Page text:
As a result, you allow fear and anxiety to get a grip on you, causing you not to sleep well (further impacting your performance) and facing the event with dread. Your performance will likely become a self-fulfilling prophecy.

The overconfident optimist– This approach may have you trying to compensate for the natural anxiety you might face, or because you’ve done it before and it went ok, you convince yourself you will do a great job. And you might. But, then again you might run into some unexpected issues.

Or, you are so focused on the content of your presentation, that you assume people are going to find it as interesting as you do. They will love all these charts!

But, then the day comes and it doesn’t go well. Your voice tightens, people look bored, you lose your train of thought several times, and it seems like a disaster.

The constructive worrier– This approach assumes the best (be positive!), but prepares for the worst. You do a “pre-mortem” and identify 5 possible things (you have control over) that could cause the presentation to go poorly.

Based on these items, you work ahead of time to be prepared and even preempt the problems:

  • Modify your presentation (to minimize the changes the listeners will tune out. Instead, you incorporate input from others that you admire for their presentations).
  • Revamp your notes (to make it easier to retain your train of thought).
  • Modify your breakfast (to prevent sluggish or foggy thinking).
  • Spend time visualizing a successful presentation (to combat fear in the moment).
  • Actually practice your presentation several times out loud, noting where you stumble so you can fix those ahead of time.
  • Use Expressive Writing the morning of the presentation to reduce normal anxiety levels so you can operate at peak levels.

When the day comes to make your presentation, you are confident AND prepared. You are not surprised by what you actually face because you anticipated it (and made the necessary changes) in advance.

Does this approach work? Definitely. Some of the most successful people in the world use this approach regularly.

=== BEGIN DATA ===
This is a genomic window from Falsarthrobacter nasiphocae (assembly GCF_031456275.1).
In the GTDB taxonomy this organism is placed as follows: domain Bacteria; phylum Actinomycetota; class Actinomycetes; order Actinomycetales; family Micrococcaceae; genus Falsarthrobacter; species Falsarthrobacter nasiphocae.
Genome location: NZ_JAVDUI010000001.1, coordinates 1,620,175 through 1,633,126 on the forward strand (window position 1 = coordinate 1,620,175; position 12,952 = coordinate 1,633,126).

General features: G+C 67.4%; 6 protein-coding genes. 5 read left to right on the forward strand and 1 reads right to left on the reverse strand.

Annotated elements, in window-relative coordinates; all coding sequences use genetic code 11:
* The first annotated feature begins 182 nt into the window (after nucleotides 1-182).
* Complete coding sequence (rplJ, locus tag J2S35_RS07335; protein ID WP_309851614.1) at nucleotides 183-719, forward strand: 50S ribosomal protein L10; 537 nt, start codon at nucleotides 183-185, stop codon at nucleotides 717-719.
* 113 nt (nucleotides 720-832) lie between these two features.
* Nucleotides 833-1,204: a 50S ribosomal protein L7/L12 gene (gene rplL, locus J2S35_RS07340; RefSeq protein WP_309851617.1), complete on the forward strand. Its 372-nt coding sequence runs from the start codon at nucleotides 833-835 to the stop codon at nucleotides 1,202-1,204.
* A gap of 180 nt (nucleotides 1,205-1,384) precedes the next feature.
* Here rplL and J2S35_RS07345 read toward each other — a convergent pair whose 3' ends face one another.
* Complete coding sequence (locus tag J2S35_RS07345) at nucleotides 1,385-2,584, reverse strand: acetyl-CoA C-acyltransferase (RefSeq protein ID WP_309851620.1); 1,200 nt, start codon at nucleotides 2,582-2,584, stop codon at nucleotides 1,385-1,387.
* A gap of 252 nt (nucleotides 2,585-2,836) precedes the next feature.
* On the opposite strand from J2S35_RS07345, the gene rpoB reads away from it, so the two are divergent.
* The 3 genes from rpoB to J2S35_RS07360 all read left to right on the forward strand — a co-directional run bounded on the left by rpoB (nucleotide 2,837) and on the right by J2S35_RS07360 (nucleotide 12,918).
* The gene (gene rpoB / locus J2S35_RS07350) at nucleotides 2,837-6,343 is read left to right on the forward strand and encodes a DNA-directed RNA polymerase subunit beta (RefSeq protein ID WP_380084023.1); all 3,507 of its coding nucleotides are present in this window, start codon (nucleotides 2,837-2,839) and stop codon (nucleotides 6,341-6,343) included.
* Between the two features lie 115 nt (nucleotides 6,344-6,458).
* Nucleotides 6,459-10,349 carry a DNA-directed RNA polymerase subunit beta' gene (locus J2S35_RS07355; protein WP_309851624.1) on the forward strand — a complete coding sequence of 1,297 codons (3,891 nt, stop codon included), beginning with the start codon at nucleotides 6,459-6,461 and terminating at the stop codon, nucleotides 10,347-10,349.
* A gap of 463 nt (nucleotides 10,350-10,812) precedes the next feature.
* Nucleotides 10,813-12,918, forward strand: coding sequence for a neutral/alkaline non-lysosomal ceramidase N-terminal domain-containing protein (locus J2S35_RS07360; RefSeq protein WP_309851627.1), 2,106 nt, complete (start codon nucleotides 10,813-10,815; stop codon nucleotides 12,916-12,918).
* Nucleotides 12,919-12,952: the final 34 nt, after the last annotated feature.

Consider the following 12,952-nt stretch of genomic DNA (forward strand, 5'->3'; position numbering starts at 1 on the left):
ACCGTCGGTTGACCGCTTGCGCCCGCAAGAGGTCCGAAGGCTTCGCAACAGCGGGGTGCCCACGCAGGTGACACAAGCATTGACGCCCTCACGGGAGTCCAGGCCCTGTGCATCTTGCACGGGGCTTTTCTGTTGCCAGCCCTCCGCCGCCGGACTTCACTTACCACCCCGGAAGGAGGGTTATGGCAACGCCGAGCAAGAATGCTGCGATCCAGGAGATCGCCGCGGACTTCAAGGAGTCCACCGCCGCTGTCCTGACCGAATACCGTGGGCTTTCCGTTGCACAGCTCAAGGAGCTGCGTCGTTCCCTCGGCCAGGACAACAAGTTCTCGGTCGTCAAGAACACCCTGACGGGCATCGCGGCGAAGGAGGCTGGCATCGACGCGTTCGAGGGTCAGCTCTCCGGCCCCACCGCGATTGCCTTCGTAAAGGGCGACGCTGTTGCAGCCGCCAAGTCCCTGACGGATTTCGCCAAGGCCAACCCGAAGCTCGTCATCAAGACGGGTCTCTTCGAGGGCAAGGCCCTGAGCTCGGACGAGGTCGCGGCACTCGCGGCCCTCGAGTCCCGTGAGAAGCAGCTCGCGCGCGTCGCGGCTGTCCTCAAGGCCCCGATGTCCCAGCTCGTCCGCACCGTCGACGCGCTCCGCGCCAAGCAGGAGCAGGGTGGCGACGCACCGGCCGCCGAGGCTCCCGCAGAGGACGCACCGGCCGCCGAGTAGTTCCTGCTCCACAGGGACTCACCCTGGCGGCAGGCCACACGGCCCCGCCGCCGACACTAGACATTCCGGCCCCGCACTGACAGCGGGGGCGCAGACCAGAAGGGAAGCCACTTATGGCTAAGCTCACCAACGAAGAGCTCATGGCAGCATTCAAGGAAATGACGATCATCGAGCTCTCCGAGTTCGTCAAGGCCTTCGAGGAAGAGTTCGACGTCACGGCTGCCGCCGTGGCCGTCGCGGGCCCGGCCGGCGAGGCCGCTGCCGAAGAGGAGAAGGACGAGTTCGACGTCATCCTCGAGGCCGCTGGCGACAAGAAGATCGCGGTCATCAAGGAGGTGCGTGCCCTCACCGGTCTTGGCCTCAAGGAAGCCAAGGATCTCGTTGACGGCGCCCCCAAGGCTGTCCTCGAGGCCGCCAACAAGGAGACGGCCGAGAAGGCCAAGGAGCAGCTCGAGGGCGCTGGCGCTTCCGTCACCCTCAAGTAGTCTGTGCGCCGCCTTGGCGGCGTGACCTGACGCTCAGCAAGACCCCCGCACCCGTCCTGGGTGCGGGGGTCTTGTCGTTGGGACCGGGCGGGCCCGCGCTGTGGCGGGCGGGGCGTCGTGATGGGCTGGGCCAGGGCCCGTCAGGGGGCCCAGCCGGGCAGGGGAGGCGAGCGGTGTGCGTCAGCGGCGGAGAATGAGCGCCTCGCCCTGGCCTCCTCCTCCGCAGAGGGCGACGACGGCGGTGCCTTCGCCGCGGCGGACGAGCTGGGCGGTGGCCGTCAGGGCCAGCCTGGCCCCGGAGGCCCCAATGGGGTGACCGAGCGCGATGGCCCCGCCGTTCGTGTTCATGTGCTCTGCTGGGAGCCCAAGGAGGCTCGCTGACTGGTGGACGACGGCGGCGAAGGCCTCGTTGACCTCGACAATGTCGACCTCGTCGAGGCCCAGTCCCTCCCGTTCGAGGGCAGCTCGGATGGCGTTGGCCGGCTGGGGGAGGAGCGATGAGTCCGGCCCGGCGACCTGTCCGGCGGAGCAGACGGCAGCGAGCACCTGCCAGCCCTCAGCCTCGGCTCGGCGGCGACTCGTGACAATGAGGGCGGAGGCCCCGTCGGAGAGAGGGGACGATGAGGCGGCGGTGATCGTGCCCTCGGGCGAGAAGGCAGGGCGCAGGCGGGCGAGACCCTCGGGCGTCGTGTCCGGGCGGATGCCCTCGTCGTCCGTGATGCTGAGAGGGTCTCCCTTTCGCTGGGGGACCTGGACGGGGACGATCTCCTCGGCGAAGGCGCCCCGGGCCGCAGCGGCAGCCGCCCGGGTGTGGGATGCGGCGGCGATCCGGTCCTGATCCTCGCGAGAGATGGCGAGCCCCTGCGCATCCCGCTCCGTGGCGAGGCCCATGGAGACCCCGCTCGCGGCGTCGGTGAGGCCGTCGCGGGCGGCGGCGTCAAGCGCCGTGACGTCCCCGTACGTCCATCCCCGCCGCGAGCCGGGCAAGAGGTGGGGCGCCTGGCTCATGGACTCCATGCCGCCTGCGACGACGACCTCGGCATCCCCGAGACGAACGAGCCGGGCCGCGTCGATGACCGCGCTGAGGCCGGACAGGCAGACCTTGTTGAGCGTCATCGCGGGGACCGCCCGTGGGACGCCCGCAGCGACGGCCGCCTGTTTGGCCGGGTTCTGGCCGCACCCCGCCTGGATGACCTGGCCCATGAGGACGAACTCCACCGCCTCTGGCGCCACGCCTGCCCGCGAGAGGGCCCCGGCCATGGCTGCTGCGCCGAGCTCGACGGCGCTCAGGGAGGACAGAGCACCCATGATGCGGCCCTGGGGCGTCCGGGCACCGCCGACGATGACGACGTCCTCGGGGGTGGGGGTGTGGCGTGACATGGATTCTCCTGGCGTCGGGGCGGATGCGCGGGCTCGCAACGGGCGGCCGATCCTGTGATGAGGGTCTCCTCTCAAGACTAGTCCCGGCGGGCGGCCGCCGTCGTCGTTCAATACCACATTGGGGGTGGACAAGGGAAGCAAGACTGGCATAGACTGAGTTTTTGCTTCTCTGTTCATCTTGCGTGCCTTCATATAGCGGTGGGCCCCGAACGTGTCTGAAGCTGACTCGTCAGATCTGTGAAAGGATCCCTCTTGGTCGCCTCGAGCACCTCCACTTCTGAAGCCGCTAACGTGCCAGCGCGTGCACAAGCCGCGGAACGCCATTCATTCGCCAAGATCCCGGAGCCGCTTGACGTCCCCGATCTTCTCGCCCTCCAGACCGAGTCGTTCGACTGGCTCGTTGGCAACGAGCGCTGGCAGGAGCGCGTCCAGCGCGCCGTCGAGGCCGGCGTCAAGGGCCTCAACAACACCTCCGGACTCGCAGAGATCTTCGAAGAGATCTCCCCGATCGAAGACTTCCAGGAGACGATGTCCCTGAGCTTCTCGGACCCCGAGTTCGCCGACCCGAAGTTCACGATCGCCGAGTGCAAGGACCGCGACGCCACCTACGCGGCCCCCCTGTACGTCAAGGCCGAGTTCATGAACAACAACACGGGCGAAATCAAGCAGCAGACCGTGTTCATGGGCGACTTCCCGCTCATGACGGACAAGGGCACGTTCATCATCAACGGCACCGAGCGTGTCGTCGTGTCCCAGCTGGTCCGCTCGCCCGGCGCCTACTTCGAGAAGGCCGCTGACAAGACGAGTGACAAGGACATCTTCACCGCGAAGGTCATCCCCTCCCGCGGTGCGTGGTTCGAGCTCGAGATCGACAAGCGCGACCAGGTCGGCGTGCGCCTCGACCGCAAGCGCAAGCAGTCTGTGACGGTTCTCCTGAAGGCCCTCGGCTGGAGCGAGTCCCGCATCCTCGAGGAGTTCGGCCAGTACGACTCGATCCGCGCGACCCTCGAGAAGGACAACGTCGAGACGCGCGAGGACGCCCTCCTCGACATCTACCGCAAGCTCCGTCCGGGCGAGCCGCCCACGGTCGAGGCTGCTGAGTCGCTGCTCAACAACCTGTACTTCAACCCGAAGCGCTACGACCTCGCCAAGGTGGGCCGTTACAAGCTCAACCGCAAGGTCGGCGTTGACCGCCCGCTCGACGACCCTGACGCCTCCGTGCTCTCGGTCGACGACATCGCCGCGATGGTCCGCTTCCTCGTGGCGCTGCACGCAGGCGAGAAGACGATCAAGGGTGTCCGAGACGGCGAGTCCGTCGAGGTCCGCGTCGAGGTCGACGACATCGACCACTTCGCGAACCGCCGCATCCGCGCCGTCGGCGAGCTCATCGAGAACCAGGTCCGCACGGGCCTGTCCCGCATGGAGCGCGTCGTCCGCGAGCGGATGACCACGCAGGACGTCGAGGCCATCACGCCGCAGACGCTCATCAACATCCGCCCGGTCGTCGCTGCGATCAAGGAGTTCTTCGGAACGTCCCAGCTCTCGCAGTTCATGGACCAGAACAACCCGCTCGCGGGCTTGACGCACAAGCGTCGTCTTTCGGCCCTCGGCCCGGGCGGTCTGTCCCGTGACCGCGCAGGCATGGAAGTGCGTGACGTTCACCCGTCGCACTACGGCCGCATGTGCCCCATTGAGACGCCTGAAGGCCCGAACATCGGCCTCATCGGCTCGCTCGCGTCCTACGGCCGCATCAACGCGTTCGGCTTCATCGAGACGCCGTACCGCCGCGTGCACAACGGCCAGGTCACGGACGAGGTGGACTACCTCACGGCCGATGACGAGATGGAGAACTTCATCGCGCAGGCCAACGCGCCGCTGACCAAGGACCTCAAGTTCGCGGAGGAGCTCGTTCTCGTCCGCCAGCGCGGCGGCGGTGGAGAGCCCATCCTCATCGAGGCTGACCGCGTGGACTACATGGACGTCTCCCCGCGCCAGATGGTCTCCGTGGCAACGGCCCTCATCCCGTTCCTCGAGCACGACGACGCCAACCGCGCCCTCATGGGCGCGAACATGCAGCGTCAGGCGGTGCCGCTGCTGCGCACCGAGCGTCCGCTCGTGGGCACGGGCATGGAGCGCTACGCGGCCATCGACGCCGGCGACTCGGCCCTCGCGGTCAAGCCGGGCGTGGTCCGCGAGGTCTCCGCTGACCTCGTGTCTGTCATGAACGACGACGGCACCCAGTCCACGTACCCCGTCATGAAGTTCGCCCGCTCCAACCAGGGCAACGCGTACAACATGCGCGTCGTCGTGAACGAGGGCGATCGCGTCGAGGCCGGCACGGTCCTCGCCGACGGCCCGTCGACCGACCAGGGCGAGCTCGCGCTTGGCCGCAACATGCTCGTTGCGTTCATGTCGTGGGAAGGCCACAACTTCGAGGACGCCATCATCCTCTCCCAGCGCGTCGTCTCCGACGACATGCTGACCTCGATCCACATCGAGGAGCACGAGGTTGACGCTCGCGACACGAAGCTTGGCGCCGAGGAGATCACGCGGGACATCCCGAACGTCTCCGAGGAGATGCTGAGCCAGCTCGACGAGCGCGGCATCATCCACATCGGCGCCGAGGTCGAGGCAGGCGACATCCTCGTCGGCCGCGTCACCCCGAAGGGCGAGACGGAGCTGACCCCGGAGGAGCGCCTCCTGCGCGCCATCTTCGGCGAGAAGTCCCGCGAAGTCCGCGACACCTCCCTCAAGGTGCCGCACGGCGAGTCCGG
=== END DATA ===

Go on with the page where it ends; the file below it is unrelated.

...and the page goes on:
How Successful People Use Constructive Worry

Using the Constructive Worry approach is one of the keys to successful outcomes for many people and organizations:

  • Sports– One of the reasons New England Patriots coach Bill Belichick is one of the most successful NFL coaches of all time is because he methodically uses this approach. He has taken his team to 7! Super Bowls, winning 5 of them, in part because of his intense preparation.

    Belichick does a pre-mortem to identify all the areas where another team can beat the Patriots  …and develops a plan to deal with them. The team even practices those plans leading up to a game. His teams are ready to handle whatever adversity they faced because they have prepared for it.

  • Airlines- The airline industry at one time was in the news constantly because of some crash somewhere. To improve outcomes, they used the constructive worry approach to systematically developed processes to handle every conceivable thing that could go wrong up in the air. They prepared and practiced ahead of time for various complications. They go through pre-flight checklists down to the smallest detail.

    The result? Fatal accidents have fallen every decade since the 1950s (a significant achievement given the massive growth in air travel since then).

    For example, in 1959, there were 40 fatal accidents per one million aircraft departures in the US. Today, it is 0.1 per million. That is an amazing reduction. Statistically, you have more chance of being killed riding a bicycle or even struck by lightning.

  • The Military– The success of any military venture is not primarily related to their equipment but their preparation and the execution of their strategy. The military trains year round in preparation for all sorts of potential encounters and settings to make sure their soldiers are ready to face the unpredictable nature of the battlefield.
  • Successful Businesses–  Many successful businesses conduct an annual pre-mortem on their current business, seeking to anticipate potential problems that could occur in the future… then developing plans to handle those situations.

Converting Worry Into Success

Experiencing anxiety and worry is part of the human condition. It is impossible to prevent. Why not put it to work for you… for good?

For things that are out of your control, you need to let them go (I find it incredibly helpful to give them to God. I trust he will handle them… or help me through them).

For those “disasters” within your control, and for which the outcome is important try being a little more proactive (like an astronaut). Leverage your worries for good.

Your Turn!

Did you find this information helpful… or have a question about it? Leave a comment below and we will respond!